She wore her white and black hat low over her eyes. The black uniform was unbroken except by the seaman's patch on her shoulder and the red and yellow medal over her right top pocket.
Natalie Nicole Lopez turned 18 last summer, and in a week she will be headed to her first ship as a member of the U.S. Navy.
Natalie is a Douglas High School graduate and joined the Navy through the delayed entry program.
"I didn't know what I was going to do and I wanted to travel," she said of her decision to join the Navy.
She went to basic training, or what we used to call boot camp, at Great Lakes, Ill.
"I liked it," she said. "It wasn't too hard, but I feel like I accomplished something. Now it is time to take the next step."
Natalie is assigned to the USS Ranier, a fast combat support ship berthed in Bremerton, Wash.
"I'm nervous but everyone has to report to their first ship sometime."
Many people who join the service attend school before going to sea and have their jobs picked out before they report to a ship.
But Natalie reports as a blank slate, an able bodied seaman who might take on any one of a number of jobs, from boatswain to quartermaster to yeoman.
She hopes to eventually do something related to aviation, either as a mechanic or working with ordnance.
Natalie is the daughter of longtime Douglas residents Bambi Wood and Joe Lopez. Bambi is also a graduate of Douglas High School, something that amazes Nancy Dickson, Natalie's grandmother.
Nancy, who answers the phones at the Nevada Commission on Tourism, is very proud of Natalie, who came to visit on Friday.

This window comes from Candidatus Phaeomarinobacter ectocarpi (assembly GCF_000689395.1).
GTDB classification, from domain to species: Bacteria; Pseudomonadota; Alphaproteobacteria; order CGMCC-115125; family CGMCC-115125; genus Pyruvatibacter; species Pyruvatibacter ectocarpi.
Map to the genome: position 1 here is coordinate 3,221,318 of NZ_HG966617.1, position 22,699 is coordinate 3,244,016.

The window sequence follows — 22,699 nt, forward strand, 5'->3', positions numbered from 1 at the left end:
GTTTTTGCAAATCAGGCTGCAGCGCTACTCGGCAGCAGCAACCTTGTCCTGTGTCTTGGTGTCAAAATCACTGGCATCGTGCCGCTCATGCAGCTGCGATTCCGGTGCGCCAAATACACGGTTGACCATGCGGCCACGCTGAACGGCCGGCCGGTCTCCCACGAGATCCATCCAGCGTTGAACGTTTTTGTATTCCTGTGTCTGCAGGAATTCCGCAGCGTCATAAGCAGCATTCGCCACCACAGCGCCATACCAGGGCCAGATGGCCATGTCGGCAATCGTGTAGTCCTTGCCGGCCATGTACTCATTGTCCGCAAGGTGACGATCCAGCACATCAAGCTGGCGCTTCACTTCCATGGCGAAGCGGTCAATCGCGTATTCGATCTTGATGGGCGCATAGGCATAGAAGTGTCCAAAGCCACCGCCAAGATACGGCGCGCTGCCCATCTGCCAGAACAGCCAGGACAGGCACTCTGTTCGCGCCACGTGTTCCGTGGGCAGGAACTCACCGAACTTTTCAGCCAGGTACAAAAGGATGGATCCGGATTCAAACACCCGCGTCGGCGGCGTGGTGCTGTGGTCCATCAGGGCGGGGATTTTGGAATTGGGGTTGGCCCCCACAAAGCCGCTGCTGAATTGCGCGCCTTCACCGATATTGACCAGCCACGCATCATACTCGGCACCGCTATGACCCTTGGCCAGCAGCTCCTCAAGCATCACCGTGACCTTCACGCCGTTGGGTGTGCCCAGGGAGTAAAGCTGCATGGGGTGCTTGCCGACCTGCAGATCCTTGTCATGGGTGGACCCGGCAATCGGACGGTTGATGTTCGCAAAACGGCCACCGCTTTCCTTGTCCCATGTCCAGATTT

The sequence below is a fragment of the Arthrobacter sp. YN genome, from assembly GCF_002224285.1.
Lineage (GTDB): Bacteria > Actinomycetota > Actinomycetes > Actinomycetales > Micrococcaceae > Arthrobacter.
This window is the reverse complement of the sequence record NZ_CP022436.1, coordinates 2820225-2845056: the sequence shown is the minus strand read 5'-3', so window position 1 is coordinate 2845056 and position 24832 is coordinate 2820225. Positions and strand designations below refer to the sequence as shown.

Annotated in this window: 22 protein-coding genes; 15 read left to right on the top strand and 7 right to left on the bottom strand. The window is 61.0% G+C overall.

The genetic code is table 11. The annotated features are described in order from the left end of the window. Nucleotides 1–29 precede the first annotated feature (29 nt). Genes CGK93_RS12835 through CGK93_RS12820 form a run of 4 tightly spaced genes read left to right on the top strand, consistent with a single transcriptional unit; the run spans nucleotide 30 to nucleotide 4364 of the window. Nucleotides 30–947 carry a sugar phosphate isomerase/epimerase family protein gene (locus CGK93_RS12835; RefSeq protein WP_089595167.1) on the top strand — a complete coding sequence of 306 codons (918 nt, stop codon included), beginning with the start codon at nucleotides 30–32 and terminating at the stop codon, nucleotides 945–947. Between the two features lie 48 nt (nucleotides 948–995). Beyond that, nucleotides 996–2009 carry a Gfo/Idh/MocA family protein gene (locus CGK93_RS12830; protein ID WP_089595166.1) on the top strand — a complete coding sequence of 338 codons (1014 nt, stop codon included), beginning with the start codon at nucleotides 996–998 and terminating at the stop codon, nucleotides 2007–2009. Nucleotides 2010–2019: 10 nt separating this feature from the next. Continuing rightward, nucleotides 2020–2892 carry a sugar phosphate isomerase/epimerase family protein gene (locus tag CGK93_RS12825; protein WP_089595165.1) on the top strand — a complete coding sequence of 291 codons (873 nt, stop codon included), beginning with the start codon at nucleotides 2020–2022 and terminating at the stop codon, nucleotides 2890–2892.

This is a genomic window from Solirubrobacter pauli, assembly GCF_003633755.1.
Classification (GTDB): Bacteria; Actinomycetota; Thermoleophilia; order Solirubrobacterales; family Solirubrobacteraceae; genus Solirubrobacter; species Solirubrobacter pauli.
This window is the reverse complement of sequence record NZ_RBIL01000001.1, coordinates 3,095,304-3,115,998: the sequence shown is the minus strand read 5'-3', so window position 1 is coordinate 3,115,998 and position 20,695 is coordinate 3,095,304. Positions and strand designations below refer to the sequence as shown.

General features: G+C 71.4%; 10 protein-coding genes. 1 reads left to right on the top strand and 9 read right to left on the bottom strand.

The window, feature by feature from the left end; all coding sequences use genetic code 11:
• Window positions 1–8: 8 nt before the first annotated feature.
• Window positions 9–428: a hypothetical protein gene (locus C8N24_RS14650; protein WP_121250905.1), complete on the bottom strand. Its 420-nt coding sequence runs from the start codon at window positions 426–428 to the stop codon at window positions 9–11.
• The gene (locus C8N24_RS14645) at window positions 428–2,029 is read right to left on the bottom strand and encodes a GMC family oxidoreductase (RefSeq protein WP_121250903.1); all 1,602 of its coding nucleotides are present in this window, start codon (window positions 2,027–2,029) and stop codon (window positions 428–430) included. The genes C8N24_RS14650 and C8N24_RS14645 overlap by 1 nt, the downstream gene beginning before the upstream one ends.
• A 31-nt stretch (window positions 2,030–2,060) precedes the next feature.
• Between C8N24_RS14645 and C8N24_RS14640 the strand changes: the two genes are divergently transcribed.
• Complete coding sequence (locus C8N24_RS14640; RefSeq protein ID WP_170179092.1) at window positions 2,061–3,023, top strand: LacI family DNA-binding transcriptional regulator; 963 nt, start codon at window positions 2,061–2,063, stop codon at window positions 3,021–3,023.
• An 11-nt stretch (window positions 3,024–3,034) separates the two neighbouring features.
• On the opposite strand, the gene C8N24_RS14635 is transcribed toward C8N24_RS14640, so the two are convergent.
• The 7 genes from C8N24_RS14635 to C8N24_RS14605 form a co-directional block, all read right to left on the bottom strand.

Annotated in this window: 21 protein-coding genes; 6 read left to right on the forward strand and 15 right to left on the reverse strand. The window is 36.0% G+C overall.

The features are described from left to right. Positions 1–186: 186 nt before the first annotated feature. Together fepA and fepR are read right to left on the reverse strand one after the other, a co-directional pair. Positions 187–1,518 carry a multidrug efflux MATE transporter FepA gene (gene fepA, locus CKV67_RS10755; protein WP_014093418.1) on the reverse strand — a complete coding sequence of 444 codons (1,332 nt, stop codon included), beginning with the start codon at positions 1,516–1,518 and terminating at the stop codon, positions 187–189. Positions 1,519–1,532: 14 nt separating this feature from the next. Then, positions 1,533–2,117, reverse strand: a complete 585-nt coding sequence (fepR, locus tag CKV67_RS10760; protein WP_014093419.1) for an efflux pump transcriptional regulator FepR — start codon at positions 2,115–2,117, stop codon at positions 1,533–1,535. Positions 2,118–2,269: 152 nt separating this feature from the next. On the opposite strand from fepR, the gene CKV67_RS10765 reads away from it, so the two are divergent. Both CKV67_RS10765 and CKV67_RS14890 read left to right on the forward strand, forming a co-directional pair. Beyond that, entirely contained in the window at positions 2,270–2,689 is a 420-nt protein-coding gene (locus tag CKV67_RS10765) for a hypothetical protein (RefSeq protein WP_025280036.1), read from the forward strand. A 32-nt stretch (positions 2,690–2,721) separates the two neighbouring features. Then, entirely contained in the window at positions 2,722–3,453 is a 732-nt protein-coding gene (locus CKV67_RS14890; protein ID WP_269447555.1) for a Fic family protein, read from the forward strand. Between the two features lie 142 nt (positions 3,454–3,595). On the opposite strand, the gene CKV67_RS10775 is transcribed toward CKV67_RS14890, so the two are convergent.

For the next week, Natalie will be working with her recruiter until the big day comes and she is on her way to join her brothers and sisters in the defense of the republic and our Constitution.
Veterans Day is Monday and it is important for all of us to remember not only those who fought for our country in the past, but also those who are presently in harm's way.
Natalie is just one 18-year-old girl, but she has stepped up to make a difference in this world of ours by going forth to defend our freedom.
May all of those defending our nation in these trying times enjoy clear sailing.
It was an odd thing, but it turns out my wife, Jennifer Hollister, rode the bus to school with Natalie's mom, Bambi.
Both graduated from Douglas High in 1981. This sort of thing never ceases to amaze me.
Arts and Entertainment Television re-aired the "City Confidential" segment on Virginia City just before Election Day.
I also note that Storey County came within 13 votes of approving the marijuana question, the closest it came to a win in any of Nevada's counties.
Perhaps some parts of Nevada are a little more swinging than Washoe County District Attorney Dick Gammick's.
Best line from election night coverage goes to Carson City's own Craig Swope while talking to School Superintendent Mary Pierczynski about the bond victory.
"We're on the air, so keep it clean," Craig said as Mary picked up the phone.
I thought the chimes on the Laxalt Building had piped down a little and it turns out they have.
Bill Kelley said the amplifier has failed and the carillon had to be shipped back east for repair.
He said the folks in charge hope to have it back up and working in two weeks.
Bill didn't think I should mention this, but the thing only had three days left on the warranty before it went out. That was a lucky note.
Kurt Hildebrand is former managing editor at the Nevada Appeal. Reach him at 887-2430, ext. 402 or e-mail him at firstname.lastname@example.org.